The project will be partly funded through the Smart Schools Bond Act, funds from the district’s Capital Reserve Fund and state building aid. The estimated impact on the tax rate is 0.4 percent over 15 years. It is estimated that a home assessed at $250,000 will pay an additional $18 per year.

The capital project includes:

  • Transformation of existing technology classes at the high school to create a STEM wing. The current technology wing includes very traditional, technology-shop style classrooms that date back decades. As technology evolves, so do the marketplace demands. As a school district our goal is to provide modern, forward-thinking programs that address the emerging needs.
  • Renovation of high school science classrooms to create Next Generation Science labs and instructional spaces. Currently, state and national science curriculums are going through a transformation. The Next Generation Science Standards (NGSS) are kindergarten through grade 12 science content standards that were developed by states to create a set of research-based, rich in content and practice kindergarten through grade 12 science standards.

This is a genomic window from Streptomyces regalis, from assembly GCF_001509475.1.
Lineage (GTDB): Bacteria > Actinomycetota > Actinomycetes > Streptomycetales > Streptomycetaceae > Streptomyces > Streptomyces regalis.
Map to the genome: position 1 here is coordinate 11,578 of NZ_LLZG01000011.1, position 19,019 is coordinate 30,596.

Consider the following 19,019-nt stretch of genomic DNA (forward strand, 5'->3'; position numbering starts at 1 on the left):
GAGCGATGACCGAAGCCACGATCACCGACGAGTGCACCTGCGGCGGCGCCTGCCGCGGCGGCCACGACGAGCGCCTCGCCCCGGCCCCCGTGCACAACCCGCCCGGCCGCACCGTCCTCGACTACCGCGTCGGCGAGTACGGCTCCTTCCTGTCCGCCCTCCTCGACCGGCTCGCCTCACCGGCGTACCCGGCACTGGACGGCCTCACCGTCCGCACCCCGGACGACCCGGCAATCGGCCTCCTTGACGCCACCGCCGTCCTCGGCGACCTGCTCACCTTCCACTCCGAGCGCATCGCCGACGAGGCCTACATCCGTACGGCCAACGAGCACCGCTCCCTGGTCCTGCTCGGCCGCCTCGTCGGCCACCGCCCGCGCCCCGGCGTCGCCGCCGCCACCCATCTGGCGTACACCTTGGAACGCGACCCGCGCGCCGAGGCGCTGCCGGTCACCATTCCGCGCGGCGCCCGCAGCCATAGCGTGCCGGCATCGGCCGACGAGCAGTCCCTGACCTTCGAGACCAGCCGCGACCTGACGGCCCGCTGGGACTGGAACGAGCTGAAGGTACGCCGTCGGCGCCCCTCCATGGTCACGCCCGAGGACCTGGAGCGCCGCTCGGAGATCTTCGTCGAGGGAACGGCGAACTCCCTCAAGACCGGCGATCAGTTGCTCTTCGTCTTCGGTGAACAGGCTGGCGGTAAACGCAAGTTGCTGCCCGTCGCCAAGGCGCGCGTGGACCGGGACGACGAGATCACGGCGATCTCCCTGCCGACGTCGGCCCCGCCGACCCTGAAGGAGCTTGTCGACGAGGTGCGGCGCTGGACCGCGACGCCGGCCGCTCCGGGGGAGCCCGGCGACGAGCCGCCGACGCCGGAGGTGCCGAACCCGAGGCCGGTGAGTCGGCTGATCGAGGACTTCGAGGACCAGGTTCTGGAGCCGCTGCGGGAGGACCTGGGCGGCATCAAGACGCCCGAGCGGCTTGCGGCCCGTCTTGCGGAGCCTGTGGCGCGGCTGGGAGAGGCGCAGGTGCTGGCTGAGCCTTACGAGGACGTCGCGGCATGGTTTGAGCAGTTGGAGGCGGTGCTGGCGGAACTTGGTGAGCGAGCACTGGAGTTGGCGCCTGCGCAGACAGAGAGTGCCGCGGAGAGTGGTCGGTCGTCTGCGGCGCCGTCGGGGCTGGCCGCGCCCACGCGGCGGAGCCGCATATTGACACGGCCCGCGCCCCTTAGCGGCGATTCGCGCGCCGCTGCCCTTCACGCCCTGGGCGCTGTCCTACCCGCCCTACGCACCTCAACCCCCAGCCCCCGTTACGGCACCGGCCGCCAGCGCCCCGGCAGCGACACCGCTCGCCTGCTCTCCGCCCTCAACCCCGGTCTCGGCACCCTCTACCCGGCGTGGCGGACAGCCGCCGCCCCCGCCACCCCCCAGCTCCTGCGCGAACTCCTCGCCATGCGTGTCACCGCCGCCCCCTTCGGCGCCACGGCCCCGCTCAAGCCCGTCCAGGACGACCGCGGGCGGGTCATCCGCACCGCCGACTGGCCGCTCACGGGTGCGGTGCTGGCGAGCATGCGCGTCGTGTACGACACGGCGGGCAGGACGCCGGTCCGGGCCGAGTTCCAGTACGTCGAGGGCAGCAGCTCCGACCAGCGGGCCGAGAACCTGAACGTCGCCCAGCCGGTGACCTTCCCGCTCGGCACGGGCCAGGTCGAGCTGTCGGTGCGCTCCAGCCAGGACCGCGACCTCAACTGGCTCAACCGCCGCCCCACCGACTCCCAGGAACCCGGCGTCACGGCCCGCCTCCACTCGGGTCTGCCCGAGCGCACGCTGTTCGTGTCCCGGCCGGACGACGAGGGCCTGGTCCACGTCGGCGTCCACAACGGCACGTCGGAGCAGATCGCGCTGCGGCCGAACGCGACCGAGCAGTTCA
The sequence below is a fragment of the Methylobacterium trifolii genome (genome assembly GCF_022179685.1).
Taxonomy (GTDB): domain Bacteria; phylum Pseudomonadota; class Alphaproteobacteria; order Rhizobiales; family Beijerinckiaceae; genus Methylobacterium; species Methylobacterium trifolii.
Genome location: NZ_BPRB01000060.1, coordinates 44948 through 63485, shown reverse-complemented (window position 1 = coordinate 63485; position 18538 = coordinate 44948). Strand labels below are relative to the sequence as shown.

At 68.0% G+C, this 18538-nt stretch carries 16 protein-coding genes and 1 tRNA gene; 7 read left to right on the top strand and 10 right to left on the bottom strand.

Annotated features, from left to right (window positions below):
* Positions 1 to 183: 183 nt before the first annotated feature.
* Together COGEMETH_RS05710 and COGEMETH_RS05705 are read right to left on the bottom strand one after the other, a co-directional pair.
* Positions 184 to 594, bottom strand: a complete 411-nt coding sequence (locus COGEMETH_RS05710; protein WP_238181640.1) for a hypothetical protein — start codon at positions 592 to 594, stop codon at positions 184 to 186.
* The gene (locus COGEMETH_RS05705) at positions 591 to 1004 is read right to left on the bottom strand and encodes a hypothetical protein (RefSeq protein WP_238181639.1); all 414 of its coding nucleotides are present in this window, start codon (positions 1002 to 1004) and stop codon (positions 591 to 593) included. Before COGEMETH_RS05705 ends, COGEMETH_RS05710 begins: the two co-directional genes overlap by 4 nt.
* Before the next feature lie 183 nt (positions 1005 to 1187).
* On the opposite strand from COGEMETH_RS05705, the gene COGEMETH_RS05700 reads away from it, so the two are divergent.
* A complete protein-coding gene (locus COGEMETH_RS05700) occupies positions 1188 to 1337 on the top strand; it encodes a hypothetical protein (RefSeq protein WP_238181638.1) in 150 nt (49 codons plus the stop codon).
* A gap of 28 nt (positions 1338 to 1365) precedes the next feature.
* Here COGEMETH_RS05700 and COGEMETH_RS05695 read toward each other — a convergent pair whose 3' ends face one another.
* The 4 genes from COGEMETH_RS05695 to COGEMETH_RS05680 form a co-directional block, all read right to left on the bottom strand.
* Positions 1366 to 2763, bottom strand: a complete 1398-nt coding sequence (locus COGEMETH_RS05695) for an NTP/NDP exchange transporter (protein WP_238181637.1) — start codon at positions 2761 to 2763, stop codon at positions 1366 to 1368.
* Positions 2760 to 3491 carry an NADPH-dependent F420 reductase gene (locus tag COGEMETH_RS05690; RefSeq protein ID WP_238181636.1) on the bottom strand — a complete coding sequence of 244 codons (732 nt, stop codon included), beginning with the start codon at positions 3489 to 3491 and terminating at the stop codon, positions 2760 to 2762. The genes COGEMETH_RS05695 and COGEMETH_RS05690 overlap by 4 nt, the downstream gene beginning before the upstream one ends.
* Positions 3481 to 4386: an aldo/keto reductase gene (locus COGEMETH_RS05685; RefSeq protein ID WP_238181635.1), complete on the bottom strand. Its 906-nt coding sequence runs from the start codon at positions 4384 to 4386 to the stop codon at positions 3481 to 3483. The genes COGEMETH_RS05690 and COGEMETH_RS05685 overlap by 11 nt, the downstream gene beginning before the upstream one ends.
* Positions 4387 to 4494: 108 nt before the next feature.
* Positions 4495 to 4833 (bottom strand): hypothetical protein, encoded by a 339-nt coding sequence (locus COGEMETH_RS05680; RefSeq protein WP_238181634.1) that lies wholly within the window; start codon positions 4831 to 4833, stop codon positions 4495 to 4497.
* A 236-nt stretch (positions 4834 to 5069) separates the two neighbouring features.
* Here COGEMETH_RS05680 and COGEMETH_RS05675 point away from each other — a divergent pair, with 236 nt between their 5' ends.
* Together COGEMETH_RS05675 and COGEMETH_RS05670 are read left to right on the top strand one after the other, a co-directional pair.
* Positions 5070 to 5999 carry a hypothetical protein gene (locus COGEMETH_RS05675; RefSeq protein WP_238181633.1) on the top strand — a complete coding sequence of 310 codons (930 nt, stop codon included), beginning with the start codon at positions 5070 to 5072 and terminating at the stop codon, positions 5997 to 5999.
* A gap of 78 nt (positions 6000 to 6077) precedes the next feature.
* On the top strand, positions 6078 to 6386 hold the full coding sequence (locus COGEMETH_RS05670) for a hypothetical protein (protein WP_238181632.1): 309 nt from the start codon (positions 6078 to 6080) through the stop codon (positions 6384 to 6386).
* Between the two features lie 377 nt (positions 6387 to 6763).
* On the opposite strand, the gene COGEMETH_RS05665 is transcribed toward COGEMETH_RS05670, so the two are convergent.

Similar to the technology classrooms, the science classrooms in the high school are very traditional. This project will transform them into multi-purpose (usable for all sciences – physics, chemistry, biology) spaces that support inquiry-based, experimental and creative lessons in which students can engage in true scientific exploration.
  • Integration of instructional technology. This project will leverage the Smart Schools Bond Act funding to extend beyond simple one-time purchases. Instead, the district will use it to enhance our technology infrastructure, benefitting both instruction and operations across the school district within the parameters of the law. District officials want to improve technology infrastructure, hardware and software capacity, with more future-oriented systems to provide a diversity of course options and functionalities (i.e. coding, animation, 3-D printing, integrated security, asynchronous communications).